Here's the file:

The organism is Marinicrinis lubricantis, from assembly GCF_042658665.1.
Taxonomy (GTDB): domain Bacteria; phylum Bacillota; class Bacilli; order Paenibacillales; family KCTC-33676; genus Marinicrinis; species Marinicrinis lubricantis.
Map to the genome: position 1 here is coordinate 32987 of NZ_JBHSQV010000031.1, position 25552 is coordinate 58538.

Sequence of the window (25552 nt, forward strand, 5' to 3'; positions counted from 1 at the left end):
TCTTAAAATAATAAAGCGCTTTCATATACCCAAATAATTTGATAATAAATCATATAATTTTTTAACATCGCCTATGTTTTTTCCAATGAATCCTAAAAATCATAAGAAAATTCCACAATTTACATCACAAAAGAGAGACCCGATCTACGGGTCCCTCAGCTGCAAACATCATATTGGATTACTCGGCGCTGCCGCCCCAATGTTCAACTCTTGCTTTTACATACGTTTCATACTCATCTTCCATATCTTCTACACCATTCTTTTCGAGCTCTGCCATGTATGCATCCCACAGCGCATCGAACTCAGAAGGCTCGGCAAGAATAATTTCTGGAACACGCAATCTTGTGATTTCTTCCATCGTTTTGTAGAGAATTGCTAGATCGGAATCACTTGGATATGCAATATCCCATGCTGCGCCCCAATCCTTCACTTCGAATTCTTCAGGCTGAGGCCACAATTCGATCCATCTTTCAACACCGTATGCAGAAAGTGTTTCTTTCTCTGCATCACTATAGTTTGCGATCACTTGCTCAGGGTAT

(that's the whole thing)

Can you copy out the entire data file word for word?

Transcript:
The organism is Marinicrinis lubricantis, from assembly GCF_042658665.1.
Taxonomy (GTDB): domain Bacteria; phylum Bacillota; class Bacilli; order Paenibacillales; family KCTC-33676; genus Marinicrinis; species Marinicrinis lubricantis.
Map to the genome: position 1 here is coordinate 32987 of NZ_JBHSQV010000031.1, position 25552 is coordinate 58538.

Sequence of the window (25552 nt, forward strand, 5' to 3'; positions counted from 1 at the left end):
TCTTAAAATAATAAAGCGCTTTCATATACCCAAATAATTTGATAATAAATCATATAATTTTTTAACATCGCCTATGTTTTTTCCAATGAATCCTAAAAATCATAAGAAAATTCCACAATTTACATCACAAAAGAGAGACCCGATCTACGGGTCCCTCAGCTGCAAACATCATATTGGATTACTCGGCGCTGCCGCCCCAATGTTCAACTCTTGCTTTTACATACGTTTCATACTCATCTTCCATATCTTCTACACCATTCTTTTCGAGCTCTGCCATGTATGCATCCCACAGCGCATCGAACTCAGAAGGCTCGGCAAGAATAATTTCTGGAACACGCAATCTTGTGATTTCTTCCATCGTTTTGTAGAGAATTGCTAGATCGGAATCACTTGGATATGCAATATCCCATGCTGCGCCCCAATCCTTCACTTCGAATTCTTCAGGCTGAGGCCACAATTCGATCCATCTTTCAACACCGTATGCAGAAAGTGTTTCTTTCTCTGCATCACTATAGTTTGCGATCACTTGCTCAGGGTAT